"Buying reference books can be a hit and miss proposition. Many
references seem good on the surface at the bookstore, but after
getting them home and delving deeper, the information may not seem
as relevant. A reference book that is never grabbed off your shelf
isn't going to be much of a help to anyone."
"When I decided it was time to get a deeper understanding of
Linux, I wanted something useful that wasn't going to become
another paperweight. After perusing the Linux Newbie mailing
list for a few months, I found "Running Linux" getting the nod many
times as newcomers would ask about what book serves as a good
introduction to Linux. Many experienced users seemed to have this
one in their libraries so I figured I'd give it a try...."
"The organization of the book starts at explaining some of the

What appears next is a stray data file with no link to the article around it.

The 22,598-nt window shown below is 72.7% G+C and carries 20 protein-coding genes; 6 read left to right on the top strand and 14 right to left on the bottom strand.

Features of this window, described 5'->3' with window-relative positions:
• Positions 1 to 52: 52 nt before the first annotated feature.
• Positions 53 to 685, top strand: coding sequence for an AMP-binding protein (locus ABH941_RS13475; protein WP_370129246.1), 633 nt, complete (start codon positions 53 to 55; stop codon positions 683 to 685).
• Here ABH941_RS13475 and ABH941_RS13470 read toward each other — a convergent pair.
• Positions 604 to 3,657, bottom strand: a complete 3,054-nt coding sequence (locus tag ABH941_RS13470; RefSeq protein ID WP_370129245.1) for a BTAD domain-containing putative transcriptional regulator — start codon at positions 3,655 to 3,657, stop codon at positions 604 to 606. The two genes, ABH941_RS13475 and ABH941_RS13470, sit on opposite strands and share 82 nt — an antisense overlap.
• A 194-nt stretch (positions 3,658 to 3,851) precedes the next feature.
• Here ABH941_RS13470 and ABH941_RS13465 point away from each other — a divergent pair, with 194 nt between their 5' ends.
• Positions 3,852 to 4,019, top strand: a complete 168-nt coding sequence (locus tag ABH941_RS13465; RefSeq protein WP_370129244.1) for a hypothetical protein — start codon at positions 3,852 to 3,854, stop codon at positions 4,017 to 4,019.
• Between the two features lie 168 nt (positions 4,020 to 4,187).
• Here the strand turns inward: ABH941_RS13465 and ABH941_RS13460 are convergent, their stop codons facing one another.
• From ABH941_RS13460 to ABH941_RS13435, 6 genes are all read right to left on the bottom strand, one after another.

most basic concepts about Linux and quickly moves into installation
and configuring a system and then ties in some of the common
threads between UNIX and LINUX. What I liked about this
introductory section was how detailed and yet concise it was. The
style seems to be to add in enough definition on each topic so that
afterward you feel exposed to a ton of information while not
getting bogged down along the way. It's quite a trick to be able to
delve deeply into technical details but to not go overboard and to
know when to keep moving along."